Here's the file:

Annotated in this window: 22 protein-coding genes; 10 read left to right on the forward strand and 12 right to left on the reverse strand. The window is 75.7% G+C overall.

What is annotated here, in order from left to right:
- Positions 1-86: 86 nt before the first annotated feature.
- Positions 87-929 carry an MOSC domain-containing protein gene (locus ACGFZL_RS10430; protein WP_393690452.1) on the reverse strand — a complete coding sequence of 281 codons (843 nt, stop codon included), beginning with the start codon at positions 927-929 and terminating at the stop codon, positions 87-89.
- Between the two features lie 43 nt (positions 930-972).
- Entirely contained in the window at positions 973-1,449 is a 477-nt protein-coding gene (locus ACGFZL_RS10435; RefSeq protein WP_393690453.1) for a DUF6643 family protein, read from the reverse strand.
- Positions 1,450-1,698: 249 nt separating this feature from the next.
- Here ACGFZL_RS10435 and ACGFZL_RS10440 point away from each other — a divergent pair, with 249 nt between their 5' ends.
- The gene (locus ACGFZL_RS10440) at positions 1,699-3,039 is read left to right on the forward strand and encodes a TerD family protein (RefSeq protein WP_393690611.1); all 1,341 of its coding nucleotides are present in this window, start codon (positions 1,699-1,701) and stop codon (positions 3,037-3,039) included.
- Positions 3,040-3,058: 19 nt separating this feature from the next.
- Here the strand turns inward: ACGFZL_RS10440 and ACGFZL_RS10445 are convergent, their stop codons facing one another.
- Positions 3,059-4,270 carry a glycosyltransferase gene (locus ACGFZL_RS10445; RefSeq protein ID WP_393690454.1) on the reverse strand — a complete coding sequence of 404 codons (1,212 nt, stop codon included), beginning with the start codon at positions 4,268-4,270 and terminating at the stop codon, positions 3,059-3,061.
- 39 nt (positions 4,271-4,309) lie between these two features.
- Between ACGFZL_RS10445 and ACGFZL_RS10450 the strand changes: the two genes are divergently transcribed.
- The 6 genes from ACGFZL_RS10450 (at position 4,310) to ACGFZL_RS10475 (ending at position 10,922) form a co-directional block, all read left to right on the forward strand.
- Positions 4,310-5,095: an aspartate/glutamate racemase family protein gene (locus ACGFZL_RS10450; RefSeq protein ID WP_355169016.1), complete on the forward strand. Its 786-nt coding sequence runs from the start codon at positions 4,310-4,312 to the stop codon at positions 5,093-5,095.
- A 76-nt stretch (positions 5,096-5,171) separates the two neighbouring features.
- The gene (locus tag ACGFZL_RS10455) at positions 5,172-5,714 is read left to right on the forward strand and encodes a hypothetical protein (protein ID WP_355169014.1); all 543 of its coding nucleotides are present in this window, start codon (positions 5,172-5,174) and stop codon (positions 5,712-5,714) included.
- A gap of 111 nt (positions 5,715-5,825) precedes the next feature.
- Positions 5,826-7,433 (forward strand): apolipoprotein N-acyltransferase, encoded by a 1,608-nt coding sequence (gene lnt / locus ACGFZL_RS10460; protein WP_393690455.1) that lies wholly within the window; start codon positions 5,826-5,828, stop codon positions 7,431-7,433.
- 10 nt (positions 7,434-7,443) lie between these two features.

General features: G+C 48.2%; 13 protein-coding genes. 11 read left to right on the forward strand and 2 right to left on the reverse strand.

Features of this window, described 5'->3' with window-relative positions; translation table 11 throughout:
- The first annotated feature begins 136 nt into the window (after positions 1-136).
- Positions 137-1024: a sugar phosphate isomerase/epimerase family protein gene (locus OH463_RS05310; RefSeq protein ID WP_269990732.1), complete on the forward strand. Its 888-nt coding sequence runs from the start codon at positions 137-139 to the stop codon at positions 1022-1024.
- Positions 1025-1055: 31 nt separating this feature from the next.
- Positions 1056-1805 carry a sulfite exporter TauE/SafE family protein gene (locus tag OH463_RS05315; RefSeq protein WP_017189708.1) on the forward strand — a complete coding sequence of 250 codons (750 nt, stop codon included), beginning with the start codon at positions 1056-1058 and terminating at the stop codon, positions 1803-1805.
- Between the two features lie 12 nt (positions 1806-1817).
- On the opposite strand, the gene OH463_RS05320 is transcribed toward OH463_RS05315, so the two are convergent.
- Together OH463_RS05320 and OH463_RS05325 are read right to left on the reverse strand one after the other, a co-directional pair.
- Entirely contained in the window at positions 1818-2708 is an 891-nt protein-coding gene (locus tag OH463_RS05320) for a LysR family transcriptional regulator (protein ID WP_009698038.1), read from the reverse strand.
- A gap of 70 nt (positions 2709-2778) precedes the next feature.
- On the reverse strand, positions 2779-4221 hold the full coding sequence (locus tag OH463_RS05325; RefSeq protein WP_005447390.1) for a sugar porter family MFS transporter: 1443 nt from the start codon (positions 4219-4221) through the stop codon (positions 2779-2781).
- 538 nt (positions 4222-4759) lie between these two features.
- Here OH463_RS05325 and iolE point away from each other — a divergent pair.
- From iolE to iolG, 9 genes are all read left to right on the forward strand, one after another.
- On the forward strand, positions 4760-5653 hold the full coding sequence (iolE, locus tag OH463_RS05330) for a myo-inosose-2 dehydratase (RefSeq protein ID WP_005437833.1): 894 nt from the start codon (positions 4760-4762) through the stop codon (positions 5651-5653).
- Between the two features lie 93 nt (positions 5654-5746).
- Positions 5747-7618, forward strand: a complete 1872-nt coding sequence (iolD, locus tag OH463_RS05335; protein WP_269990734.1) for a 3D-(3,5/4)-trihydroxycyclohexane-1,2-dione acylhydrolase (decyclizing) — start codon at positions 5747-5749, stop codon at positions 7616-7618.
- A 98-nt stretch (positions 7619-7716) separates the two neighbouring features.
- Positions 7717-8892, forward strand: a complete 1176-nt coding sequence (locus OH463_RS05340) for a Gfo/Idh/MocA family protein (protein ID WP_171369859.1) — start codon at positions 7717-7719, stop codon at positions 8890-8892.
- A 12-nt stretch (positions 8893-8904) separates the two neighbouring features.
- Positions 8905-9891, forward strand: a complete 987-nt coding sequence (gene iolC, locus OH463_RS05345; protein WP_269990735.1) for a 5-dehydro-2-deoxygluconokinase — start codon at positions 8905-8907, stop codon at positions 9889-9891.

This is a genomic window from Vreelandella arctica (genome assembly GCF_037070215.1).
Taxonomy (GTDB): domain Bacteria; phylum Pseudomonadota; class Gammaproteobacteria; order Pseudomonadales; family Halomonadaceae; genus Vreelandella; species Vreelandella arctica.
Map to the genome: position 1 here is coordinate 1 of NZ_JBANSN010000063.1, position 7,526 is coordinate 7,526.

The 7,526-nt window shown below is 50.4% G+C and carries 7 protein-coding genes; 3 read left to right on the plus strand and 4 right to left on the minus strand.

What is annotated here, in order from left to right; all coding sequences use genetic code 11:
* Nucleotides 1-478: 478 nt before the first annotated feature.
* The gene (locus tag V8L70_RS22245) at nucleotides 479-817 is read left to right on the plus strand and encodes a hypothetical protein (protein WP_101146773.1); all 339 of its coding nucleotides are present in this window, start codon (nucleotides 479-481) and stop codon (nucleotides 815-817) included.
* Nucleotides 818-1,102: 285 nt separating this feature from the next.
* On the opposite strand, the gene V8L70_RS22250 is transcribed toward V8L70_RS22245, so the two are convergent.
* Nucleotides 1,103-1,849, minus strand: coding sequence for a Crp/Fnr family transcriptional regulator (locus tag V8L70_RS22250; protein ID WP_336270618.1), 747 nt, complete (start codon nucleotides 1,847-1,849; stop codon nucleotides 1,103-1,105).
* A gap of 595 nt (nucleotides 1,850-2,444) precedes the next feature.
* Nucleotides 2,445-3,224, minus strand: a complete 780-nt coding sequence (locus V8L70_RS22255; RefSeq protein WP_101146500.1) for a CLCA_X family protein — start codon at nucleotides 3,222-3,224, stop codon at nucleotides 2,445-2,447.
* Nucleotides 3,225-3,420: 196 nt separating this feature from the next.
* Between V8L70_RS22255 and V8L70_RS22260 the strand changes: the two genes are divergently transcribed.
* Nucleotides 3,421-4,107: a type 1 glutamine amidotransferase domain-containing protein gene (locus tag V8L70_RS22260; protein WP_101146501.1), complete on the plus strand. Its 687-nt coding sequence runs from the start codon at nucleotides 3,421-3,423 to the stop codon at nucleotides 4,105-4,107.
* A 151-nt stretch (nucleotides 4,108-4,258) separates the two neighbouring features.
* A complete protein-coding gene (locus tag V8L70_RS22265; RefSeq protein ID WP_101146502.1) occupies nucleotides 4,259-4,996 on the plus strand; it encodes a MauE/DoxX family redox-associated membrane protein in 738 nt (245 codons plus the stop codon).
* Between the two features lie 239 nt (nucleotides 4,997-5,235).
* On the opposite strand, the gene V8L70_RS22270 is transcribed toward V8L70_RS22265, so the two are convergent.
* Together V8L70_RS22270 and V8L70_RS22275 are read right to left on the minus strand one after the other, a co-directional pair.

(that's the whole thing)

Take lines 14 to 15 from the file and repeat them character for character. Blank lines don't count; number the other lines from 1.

- Between ACGFZL_RS10445 and ACGFZL_RS10450 the strand changes: the two genes are divergently transcribed.
- The 6 genes from ACGFZL_RS10450 (at position 4,310) to ACGFZL_RS10475 (ending at position 10,922) form a co-directional block, all read left to right on the forward strand.